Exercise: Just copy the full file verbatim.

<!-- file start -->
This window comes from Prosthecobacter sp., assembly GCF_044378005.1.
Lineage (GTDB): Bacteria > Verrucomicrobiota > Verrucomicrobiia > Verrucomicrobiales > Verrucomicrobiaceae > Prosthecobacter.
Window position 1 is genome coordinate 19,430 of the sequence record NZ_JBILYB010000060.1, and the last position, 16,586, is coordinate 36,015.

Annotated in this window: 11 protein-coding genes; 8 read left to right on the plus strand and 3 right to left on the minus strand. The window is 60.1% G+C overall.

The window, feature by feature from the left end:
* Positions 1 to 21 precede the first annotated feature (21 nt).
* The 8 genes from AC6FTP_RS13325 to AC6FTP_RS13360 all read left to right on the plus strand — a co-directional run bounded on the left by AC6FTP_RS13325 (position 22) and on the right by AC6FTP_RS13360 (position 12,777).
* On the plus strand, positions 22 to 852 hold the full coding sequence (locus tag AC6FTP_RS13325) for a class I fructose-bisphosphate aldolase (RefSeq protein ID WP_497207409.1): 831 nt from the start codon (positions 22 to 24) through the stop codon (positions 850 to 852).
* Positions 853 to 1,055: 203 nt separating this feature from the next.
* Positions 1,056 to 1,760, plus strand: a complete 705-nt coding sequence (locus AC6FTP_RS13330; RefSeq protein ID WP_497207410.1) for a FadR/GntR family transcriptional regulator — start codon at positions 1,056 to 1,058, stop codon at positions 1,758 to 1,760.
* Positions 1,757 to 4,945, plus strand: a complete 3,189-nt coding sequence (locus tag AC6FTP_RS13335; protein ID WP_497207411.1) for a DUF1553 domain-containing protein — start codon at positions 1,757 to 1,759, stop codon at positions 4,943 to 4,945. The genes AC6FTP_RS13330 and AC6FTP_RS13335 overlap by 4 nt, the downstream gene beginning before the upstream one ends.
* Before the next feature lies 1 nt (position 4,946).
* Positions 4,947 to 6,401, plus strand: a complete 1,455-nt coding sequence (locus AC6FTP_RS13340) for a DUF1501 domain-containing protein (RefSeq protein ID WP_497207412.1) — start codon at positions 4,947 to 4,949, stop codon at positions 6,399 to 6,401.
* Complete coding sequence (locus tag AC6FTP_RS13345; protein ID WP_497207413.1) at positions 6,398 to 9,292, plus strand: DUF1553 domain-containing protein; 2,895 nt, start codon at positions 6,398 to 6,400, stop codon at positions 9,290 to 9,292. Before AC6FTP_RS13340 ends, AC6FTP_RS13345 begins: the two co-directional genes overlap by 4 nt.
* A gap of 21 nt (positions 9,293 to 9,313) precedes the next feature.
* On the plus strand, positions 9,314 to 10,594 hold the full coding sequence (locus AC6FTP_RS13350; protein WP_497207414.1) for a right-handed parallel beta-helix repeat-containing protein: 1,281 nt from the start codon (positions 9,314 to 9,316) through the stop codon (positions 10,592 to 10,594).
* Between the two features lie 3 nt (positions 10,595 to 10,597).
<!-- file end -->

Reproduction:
This window comes from Prosthecobacter sp., assembly GCF_044378005.1.
Lineage (GTDB): Bacteria > Verrucomicrobiota > Verrucomicrobiia > Verrucomicrobiales > Verrucomicrobiaceae > Prosthecobacter.
Window position 1 is genome coordinate 19,430 of the sequence record NZ_JBILYB010000060.1, and the last position, 16,586, is coordinate 36,015.

Annotated in this window: 11 protein-coding genes; 8 read left to right on the plus strand and 3 right to left on the minus strand. The window is 60.1% G+C overall.

The window, feature by feature from the left end:
* Positions 1 to 21 precede the first annotated feature (21 nt).
* The 8 genes from AC6FTP_RS13325 to AC6FTP_RS13360 all read left to right on the plus strand — a co-directional run bounded on the left by AC6FTP_RS13325 (position 22) and on the right by AC6FTP_RS13360 (position 12,777).
* On the plus strand, positions 22 to 852 hold the full coding sequence (locus tag AC6FTP_RS13325) for a class I fructose-bisphosphate aldolase (RefSeq protein ID WP_497207409.1): 831 nt from the start codon (positions 22 to 24) through the stop codon (positions 850 to 852).
* Positions 853 to 1,055: 203 nt separating this feature from the next.
* Positions 1,056 to 1,760, plus strand: a complete 705-nt coding sequence (locus AC6FTP_RS13330; RefSeq protein ID WP_497207410.1) for a FadR/GntR family transcriptional regulator — start codon at positions 1,056 to 1,058, stop codon at positions 1,758 to 1,760.
* Positions 1,757 to 4,945, plus strand: a complete 3,189-nt coding sequence (locus tag AC6FTP_RS13335; protein ID WP_497207411.1) for a DUF1553 domain-containing protein — start codon at positions 1,757 to 1,759, stop codon at positions 4,943 to 4,945. The genes AC6FTP_RS13330 and AC6FTP_RS13335 overlap by 4 nt, the downstream gene beginning before the upstream one ends.
* Before the next feature lies 1 nt (position 4,946).
* Positions 4,947 to 6,401, plus strand: a complete 1,455-nt coding sequence (locus AC6FTP_RS13340) for a DUF1501 domain-containing protein (RefSeq protein ID WP_497207412.1) — start codon at positions 4,947 to 4,949, stop codon at positions 6,399 to 6,401.
* Complete coding sequence (locus tag AC6FTP_RS13345; protein ID WP_497207413.1) at positions 6,398 to 9,292, plus strand: DUF1553 domain-containing protein; 2,895 nt, start codon at positions 6,398 to 6,400, stop codon at positions 9,290 to 9,292. Before AC6FTP_RS13340 ends, AC6FTP_RS13345 begins: the two co-directional genes overlap by 4 nt.
* A gap of 21 nt (positions 9,293 to 9,313) precedes the next feature.
* On the plus strand, positions 9,314 to 10,594 hold the full coding sequence (locus AC6FTP_RS13350; protein WP_497207414.1) for a right-handed parallel beta-helix repeat-containing protein: 1,281 nt from the start codon (positions 9,314 to 9,316) through the stop codon (positions 10,592 to 10,594).
* Between the two features lie 3 nt (positions 10,595 to 10,597).